On July 3, 1863, Meade was promoted to brigadier general in the regular Union Army. He continued to lead the Army of the Potomac throughout the fall and winter of that year. In the spring of 1864, however, Lieutenant General Ulysses S. Grant decided to accompany the Army of the Potomac. As the chief of all Union forces, Grant assumed leadership of the army. His arrival dropped Meade to second in command. But the hero of Gettysburg handled the new arrangement with dignity. He carried out Grant's orders with efficiency, and in August 1864, Grant arranged Meade's promotion to the rank of major general.
During the final months of the war, Meade assisted Grant as he slowly squeezed the life out of the disintegrating Confederate armies. He fought with distinction in several battles. In addition, he helped Grant develop the siege of Petersburg, Virginia, a maneuver that trapped Lee's army in the city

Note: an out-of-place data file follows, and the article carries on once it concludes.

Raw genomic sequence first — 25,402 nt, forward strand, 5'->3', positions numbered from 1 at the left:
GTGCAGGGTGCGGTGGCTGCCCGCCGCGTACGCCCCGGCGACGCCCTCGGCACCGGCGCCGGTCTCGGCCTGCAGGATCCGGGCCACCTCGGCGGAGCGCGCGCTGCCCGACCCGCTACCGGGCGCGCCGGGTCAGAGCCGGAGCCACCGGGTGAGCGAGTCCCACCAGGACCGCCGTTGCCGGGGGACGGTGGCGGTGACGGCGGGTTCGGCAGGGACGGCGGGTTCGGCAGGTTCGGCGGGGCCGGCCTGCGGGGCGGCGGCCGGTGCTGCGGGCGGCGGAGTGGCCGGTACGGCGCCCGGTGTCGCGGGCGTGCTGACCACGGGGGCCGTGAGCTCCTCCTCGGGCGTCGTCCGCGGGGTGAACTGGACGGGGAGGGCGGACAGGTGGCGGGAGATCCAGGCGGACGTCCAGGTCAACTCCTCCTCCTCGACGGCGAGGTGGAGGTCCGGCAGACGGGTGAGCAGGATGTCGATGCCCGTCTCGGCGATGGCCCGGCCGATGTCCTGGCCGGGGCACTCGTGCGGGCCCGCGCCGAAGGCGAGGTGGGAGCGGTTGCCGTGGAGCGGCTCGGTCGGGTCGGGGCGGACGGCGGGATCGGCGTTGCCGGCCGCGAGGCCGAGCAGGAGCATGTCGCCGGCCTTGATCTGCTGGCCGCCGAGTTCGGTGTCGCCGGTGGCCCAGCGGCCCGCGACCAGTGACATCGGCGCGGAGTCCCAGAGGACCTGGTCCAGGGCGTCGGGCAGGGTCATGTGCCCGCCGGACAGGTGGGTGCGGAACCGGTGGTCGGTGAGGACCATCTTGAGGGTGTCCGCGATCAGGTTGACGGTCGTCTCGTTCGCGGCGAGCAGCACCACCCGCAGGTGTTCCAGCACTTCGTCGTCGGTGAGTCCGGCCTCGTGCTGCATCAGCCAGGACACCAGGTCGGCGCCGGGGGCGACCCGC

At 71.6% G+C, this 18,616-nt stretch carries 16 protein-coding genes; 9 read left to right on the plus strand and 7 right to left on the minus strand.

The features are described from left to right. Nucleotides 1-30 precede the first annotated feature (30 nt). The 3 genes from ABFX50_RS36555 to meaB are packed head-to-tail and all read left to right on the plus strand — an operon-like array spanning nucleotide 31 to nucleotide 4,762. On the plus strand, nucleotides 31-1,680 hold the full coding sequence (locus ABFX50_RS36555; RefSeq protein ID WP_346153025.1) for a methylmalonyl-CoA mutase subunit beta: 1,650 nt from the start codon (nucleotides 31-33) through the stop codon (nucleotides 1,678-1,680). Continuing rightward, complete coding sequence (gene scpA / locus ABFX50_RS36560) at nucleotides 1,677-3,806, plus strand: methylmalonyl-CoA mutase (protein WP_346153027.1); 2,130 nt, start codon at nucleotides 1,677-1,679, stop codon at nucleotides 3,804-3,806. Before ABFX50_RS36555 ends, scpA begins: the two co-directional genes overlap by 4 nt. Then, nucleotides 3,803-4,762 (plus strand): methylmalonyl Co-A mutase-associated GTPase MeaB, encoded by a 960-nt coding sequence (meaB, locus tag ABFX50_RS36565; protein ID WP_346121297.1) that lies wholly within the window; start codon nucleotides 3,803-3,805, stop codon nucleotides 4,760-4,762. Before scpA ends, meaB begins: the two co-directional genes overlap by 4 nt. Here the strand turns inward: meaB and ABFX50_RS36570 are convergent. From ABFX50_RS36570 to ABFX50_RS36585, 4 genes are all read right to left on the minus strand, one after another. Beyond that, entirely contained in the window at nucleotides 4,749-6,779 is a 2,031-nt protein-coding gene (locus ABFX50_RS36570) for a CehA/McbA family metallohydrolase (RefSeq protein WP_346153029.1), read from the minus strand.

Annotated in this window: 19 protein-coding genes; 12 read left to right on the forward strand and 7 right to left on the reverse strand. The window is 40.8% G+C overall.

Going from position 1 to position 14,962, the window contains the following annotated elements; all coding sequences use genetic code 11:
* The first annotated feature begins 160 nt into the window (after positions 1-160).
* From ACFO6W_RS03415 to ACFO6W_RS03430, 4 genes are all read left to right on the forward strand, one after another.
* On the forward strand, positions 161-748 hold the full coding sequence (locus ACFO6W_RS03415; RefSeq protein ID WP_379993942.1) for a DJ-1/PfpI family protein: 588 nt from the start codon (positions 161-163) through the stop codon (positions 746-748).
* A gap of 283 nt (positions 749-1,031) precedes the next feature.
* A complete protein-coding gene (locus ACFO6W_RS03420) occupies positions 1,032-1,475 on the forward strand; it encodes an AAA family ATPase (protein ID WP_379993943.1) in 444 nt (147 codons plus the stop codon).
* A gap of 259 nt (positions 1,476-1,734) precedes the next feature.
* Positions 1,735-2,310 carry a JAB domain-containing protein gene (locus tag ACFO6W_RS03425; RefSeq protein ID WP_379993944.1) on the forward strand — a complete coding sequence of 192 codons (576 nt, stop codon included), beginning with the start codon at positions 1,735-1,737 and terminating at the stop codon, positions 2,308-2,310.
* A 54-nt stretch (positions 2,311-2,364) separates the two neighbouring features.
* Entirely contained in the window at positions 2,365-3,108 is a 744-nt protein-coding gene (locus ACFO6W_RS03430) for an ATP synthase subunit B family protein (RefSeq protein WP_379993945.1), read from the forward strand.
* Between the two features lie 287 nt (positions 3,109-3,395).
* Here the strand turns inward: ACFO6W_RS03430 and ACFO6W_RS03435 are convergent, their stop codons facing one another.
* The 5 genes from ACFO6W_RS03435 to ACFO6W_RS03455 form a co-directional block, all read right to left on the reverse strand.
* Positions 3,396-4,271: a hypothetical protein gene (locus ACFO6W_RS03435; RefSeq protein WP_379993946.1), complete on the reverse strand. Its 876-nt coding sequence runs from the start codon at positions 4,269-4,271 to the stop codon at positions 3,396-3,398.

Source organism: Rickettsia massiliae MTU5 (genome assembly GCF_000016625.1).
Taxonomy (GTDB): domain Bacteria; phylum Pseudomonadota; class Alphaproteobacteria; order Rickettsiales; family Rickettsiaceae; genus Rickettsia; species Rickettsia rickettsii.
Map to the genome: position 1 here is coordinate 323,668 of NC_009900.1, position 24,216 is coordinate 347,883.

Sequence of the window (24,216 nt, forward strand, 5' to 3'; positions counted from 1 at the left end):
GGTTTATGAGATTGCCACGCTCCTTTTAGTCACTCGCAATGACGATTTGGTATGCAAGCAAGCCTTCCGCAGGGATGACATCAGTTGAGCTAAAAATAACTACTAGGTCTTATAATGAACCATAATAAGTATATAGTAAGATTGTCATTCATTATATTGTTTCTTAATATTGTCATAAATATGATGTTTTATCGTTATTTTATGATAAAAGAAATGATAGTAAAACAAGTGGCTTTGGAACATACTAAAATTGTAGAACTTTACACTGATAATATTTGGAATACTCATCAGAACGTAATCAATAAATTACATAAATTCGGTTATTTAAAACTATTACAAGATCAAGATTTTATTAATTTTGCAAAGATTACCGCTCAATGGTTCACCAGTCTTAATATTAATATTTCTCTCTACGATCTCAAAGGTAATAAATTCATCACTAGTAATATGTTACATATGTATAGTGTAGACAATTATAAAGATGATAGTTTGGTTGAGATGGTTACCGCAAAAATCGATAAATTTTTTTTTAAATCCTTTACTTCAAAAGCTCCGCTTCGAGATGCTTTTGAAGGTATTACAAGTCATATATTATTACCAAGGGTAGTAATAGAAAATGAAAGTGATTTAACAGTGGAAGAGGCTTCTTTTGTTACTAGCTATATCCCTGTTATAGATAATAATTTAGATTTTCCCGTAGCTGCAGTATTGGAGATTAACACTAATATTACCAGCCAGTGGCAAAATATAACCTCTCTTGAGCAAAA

Major General George G. Meade stands in front of his tent in June 1864.
(Reproduced by permission of the National Portrait Gallery.)
for months. By the spring of 1865, it was clear that the Confederacy was on the verge of collapse. In April 1865, General Lee finally surrendered the battered remains of his army to Grant, bringing the war to a close.
After the war, Meade spent two years as commander of the Military Division of the Atlantic and the Department of the East in Philadelphia. In January 1868, he was reassigned to Atlanta, Georgia, where he enforced federal Reconstruction policies in a fair and reasonable manner (Reconstruction was the period in American history immediately following the Civil War when the nation struggled to resolve its differences and readmit the Southern states into the Union). He died in Philadelphia on November 6, 1872, as a result of pneumonia and the lingering effects of old war wounds.
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